Happy Holidays! The seasonal hustle and bustle has officially started! Dogs and cats often steal the spotlight in those cute seasonal cards and commercials. Fido and Fluffy are always adorable, but let’s not overlook our feathered buddies! Just like all our other animal companions, birds face several potential hazards during the holiday season. To help keep your feathered pal safe, a Fayetteville, NC veterinarian shares some tips for seasonal bird care in this article.
Can I Leave My Bird Home Alone?
Kitties are quite independent, and are often left home for a few days. Though we would always advise boarding, Fluffy may do just fine by herself for short periods, as long as someone checks on her. Birds, however, require more daily attention. Polly needs to be allowed to spend some time outside of her cage every day. She also needs fresh food and water, and a basic spot-clean of her cage. We’d recommend boarding or finding a pet sitter to stay at your home.
Should I Let My Bird Perch On The Christmas Tree?
This may sound like a cute photo opportunity, but it’s actually very dangerous. For one thing, fir trees tend to have sharp needles. These can cause puncture wounds or splinters, both of which can result in infection. Moreover, most of the trees that are sold as Christmas trees have been treated with pesticides, herbicides, fire retardants, and dyes, none of which are safe for your little buddy. Decorations are another concern. As a general rule of thumb, anything sharp or shiny is unsafe. Birds are naturally attracted to shiny objects, and may try to eat, play with, or otherwise interact with ornaments. Ropy and stringy materials, like tinsel, light strings, garlands, popcorn strands, and ribbons can easily entangle or even suffocate your bird buddy.
What Other Holiday Items Are Dangerous To Birds?
As we’ve already discussed the tree, we won’t go over it again. However, bird owners should be aware of other dangers. Plants are another danger. Many popular seasonal plants, such as holly, ivy, and mistletoe, are poisonous to our winged pals. Polly could also get tangled up in fake plants. Other potential hazards include window dressings, such as lights and hanging decorations; candles and fireplaces; anything small or sharp; and plastic bags or wraps.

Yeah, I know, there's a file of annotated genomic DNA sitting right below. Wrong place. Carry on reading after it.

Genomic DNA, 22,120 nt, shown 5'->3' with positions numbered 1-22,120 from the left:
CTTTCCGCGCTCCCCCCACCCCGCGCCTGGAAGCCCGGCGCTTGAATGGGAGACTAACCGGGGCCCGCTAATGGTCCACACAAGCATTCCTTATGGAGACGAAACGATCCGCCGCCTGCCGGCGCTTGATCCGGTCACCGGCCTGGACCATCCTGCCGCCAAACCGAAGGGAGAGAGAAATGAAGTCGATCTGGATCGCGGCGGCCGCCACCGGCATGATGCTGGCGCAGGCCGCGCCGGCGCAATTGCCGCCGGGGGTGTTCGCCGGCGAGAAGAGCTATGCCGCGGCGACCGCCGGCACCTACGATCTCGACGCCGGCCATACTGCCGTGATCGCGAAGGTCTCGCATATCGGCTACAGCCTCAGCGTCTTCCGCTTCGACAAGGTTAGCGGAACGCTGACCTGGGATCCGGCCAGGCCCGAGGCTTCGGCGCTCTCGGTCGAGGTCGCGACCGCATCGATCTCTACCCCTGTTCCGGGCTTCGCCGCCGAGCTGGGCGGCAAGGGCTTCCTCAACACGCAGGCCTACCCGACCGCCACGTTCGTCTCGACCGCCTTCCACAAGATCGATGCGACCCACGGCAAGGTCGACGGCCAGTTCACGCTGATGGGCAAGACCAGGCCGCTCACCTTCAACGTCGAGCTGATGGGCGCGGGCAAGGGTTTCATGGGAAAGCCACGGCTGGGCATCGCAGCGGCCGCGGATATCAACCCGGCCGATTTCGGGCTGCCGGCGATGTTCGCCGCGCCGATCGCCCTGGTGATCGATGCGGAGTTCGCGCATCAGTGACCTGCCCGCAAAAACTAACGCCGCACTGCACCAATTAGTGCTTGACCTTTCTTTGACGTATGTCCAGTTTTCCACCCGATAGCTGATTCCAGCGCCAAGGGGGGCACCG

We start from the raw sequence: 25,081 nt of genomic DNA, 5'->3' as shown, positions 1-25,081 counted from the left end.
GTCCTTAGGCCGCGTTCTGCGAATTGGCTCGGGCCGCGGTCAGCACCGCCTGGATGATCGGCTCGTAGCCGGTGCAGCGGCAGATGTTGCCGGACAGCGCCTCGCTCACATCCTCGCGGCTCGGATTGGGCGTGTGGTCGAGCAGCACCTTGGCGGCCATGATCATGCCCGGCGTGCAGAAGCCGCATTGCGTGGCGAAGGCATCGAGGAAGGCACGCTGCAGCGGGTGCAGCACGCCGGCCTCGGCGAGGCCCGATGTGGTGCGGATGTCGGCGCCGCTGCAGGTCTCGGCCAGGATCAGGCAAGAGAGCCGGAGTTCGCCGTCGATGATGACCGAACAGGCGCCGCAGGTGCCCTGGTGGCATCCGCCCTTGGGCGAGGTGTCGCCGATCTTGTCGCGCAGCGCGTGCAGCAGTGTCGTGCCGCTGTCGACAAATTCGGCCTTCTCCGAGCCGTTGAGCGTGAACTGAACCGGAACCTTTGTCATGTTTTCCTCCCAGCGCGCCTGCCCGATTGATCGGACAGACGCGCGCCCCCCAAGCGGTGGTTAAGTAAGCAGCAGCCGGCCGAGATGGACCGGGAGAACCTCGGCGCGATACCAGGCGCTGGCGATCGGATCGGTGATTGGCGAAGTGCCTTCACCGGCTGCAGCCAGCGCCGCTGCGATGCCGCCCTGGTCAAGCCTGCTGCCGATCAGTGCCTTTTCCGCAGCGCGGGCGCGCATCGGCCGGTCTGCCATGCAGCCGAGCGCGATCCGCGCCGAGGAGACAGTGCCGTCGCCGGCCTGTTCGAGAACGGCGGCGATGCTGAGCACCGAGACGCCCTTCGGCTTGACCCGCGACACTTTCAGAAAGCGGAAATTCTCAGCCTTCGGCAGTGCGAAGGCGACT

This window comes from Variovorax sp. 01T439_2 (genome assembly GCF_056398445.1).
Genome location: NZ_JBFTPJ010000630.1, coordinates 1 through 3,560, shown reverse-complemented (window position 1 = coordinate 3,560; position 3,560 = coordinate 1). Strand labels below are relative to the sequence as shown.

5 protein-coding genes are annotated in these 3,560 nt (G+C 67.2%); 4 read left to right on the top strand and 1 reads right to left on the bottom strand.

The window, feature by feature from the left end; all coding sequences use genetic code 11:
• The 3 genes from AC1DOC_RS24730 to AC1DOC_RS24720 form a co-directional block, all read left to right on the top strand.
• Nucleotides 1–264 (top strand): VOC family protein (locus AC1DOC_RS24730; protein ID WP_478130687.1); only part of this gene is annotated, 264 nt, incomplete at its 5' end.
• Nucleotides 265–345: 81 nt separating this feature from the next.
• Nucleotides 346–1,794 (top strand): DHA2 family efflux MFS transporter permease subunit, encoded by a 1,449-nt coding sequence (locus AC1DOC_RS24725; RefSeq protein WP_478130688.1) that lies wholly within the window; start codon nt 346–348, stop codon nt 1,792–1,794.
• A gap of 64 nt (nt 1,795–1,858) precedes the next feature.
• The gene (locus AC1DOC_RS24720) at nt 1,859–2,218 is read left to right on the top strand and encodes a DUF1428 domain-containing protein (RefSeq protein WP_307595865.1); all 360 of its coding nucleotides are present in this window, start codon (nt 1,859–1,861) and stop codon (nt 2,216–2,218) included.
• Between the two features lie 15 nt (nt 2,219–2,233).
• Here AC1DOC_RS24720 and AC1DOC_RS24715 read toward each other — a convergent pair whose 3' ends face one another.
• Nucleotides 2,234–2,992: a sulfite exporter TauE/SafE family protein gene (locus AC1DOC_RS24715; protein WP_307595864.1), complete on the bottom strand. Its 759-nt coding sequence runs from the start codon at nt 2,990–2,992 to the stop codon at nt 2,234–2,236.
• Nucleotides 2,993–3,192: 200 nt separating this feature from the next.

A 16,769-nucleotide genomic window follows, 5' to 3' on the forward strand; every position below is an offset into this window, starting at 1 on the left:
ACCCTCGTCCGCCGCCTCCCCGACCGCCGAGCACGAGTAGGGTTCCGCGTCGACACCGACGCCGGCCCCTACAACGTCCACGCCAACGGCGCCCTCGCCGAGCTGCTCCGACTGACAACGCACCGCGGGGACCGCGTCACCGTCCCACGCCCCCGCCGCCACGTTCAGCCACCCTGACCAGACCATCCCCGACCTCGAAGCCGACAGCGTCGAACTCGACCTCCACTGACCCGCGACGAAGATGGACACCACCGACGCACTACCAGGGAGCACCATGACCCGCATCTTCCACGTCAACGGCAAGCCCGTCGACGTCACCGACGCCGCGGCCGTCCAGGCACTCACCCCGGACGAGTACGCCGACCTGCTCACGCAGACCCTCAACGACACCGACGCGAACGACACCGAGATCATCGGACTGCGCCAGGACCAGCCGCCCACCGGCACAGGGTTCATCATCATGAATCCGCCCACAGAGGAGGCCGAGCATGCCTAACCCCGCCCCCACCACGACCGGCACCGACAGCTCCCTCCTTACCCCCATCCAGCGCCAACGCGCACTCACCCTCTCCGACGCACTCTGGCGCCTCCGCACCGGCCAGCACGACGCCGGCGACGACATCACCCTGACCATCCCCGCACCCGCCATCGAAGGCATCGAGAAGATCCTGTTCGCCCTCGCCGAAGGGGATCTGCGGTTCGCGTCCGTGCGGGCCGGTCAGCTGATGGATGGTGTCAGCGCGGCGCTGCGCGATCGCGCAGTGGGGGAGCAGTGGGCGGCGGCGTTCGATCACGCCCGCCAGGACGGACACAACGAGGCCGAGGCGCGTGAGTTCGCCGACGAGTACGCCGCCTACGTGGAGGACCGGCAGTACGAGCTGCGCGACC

What Are Some Unsafe Bird Foods?
Don’t let Polly eat anything that contains avocado, caffeine, chocolate, fruit pits, garlic, or onions. Foods high in salt, sugar, or fat also should not be fed to your feathered friend. For more information on safe and unsafe foods, consult your Fayetteville, NC veterinarian.
What Fumes Are Dangerous To Polly?
As you’re likely aware, our feathered companions have delicate respiratory systems. Polly must be housed in rooms with good air quality. This becomes an even bigger concern during the holiday season. Avoid using scented candles, potpourri, wax burners, and room sprays around your little friend. Additionally, be cautious of cooking fumes, as these can pose a significant risk. Nonstick-coated cookware, such as Teflon pieces, releases fumes that are harmless for us but can be poisonous for our avian pals. Additionally, the dry air from furnaces can irritate your pet’s lungs. Consider investing in an air filter and/or a dehumidifier.
What Is The Best Way To Protect My Bird From Holiday Stress?
Whenever you have company, it’s best to keep Polly in her cage. Give her lots of free time before your guests arrive, so she won’t feel cooped up. Birds are often a bit nervous, and many feel uneasy with a lot of commotion. You might want to put your winged buddy in a quiet back room if you’re hosting many guests or your company will be staying over.